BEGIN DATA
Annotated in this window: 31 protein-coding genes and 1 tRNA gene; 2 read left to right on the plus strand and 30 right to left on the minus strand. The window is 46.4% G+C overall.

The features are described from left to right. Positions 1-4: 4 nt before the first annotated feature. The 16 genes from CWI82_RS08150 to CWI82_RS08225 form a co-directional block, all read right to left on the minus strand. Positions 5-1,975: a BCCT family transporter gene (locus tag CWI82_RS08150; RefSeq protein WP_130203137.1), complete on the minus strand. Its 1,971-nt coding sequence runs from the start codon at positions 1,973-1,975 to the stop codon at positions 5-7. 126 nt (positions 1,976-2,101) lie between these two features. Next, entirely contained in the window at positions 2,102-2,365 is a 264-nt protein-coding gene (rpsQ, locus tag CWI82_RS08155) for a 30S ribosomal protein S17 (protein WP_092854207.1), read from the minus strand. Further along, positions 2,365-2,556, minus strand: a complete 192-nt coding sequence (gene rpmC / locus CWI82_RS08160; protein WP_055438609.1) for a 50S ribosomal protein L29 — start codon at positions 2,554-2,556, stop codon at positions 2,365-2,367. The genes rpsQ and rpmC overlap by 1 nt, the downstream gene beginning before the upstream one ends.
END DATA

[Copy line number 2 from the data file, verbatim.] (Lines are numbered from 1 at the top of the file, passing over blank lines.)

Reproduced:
The features are described from left to right. Positions 1-4: 4 nt before the first annotated feature. The 16 genes from CWI82_RS08150 to CWI82_RS08225 form a co-directional block, all read right to left on the minus strand. Positions 5-1,975: a BCCT family transporter gene (locus tag CWI82_RS08150; RefSeq protein WP_130203137.1), complete on the minus strand. Its 1,971-nt coding sequence runs from the start codon at positions 1,973-1,975 to the stop codon at positions 5-7. 126 nt (positions 1,976-2,101) lie between these two features. Next, entirely contained in the window at positions 2,102-2,365 is a 264-nt protein-coding gene (rpsQ, locus tag CWI82_RS08155) for a 30S ribosomal protein S17 (protein WP_092854207.1), read from the minus strand. Further along, positions 2,365-2,556, minus strand: a complete 192-nt coding sequence (gene rpmC / locus CWI82_RS08160; protein WP_055438609.1) for a 50S ribosomal protein L29 — start codon at positions 2,554-2,556, stop codon at positions 2,365-2,367. The genes rpsQ and rpmC overlap by 1 nt, the downstream gene beginning before the upstream one ends.